We rode Tigris, the new Busch Gardens coaster. This is what it’s like.

Watch and read what it's like to take a ride on Florida's tallest launch coaster.
Published April 18
Updated April 18

The near fiendishly excited look on the face of the retired Air Force pilot strapping passengers in told me this was going to be one heck of a ride.

“Speed, rolls, Gs, this has absolutely everything,” Ty Mendelson-Curry said. “It’s absolutely phenomenal.”

A few seconds later, I was launched 150 feet in the air at 60 mph and I knew exactly what he meant.

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Busch Gardens Tampa Bay began letting passengers aboard Tigris, its latest roller coaster – and the tallest launch coaster in Florida – this week, ahead of the official opening Friday.

Busch Gardens director of design and engineering Andrew Schaffer said fitting the 1,800 feet of bright orange steel track into the site of the old Taganyika Tidal Wave attraction was a major challenge. But don’t let its size fool you, the ride is just as intense and formidable as the revered jungle cat from which it gets its name.

Infamous TV socialite and "Gilmore Girls" matriarch Emily Gilmore said it best:

“When you’re tasting anything, the first taste acclimates the palate, the second establishes the foundation, and the third is to make your decision.”

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So, naturally, I had to ride at least three times. The verdict: Tigris is an intense and worthy ride that catches you by surprise. Thrill seekers, the line starts in Stanleyville.

First, its speed is visually impressive. Cheetah Hunt, another Busch Gardens launch coaster, is a rush of G-force adrenaline and speed off its first launch, but for standers-by it looks docile from the ground. Not so with Tigris. It zooms and roars by you so fast you have no time to think about what you just saw.

Then you step in, secured mostly from the shin and thigh with a “comfort strap” over your shoulders that is more there for something to hold onto than keep you in.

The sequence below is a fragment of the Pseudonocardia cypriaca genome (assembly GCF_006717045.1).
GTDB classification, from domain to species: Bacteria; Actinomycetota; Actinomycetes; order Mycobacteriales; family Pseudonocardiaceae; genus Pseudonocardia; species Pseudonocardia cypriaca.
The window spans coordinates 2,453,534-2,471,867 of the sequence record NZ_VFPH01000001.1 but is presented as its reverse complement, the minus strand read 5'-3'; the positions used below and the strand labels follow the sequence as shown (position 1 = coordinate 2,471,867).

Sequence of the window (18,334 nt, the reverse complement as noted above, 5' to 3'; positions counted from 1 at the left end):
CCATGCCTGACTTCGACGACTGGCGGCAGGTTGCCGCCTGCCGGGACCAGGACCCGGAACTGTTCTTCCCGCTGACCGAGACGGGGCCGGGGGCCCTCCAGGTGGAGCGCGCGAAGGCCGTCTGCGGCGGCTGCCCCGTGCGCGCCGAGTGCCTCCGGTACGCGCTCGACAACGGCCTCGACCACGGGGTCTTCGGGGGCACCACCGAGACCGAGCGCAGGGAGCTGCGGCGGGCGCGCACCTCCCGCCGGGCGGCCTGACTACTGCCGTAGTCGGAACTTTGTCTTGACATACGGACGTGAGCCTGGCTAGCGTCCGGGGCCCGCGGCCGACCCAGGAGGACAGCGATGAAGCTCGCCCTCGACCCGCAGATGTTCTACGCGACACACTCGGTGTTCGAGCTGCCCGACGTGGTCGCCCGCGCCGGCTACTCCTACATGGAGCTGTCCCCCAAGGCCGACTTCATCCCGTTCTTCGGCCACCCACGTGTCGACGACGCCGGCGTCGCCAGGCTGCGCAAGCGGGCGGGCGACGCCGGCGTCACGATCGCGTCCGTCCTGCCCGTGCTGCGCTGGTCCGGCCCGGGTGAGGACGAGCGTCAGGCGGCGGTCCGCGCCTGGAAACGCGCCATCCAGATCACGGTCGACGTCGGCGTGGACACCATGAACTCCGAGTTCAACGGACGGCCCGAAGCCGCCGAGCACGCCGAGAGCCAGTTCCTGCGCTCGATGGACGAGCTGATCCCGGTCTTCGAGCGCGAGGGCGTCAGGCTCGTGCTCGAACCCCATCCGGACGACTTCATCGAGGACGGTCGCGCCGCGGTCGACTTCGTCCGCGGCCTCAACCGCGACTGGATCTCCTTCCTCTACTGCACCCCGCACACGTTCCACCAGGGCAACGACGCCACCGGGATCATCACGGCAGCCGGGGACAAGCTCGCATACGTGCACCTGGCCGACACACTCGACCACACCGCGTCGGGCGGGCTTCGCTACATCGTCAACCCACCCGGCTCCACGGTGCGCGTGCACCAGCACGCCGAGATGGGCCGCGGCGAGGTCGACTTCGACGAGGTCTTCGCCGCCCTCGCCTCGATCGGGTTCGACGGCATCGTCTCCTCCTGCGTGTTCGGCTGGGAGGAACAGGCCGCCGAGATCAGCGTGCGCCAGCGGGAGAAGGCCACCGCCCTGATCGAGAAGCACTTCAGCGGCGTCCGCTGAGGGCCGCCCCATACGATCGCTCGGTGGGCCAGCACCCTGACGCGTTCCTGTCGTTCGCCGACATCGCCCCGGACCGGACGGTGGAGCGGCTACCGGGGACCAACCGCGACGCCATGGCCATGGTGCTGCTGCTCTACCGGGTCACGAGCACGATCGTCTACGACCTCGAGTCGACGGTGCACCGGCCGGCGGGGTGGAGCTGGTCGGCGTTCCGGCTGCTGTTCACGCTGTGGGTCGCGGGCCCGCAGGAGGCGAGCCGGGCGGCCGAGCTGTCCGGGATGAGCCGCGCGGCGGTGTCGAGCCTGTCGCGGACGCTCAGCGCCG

The ride first launches you about halfway up its tower, then there’s a gut-ripping reverse launch back through the station and up, before you’re dropped back in for the final launch up the tower at 62 mph – the ride’s highest speed – through a twist and into a heartline roll.

The ride slows heading into the heartline roll, lulling you into a false sense of security as you slowly rotate, taking in the spinning world and contemplating the decisions that brought you to this point in your life. Then it hurtles you about 90 feet down toward seeming doom and into another twisting loop. And there’s more, 45 seconds speed and what-the-heck-just-happened-to-me intensity that leaves you no time to react, just exist in a blissfully terrifying moment of thrill.

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The ride is intense from any of the two-person rows, but the experience can vary slightly depending on where you sit. The front offers the best views and is certainly not for don’t-look-down types. Mendelson-Curry said the front right seat is his favorite, especially the view going into the heartline roll.

“It’s the best view of the park ever,” the former aviator said.

Shaffer likes the back, especially on the reverse launch. That’s definitely where you feel the ride the most. The launch backward feels like your stomach stayed in the station and you pick it back up when shoot through. The rear seat also gets you in the loop. While other rows might feel somewhat of a pause when entering the loop, passengers in the back are whipped through like the balance point of a deftly stabilizing tail.

The middle sections, which I rode first, are a good intersection of the two, while still providing enough excitement to jellify your legs and have you looking up to see if your heart stayed above that 90-foot drop.

Park representatives said the ride is designed to “mimic the awe-inspiring agility of the world’s largest and most powerful cat – the tiger.”

Now, I’ve never been a tiger, so I can’t speak to the accuracy there. But as someone who’s ridden many a coaster across the country and the world, I can say Tigris offers one heck of a ride.

Contact Daniel Figueroa IV at [email protected] Follow @danuscripts.

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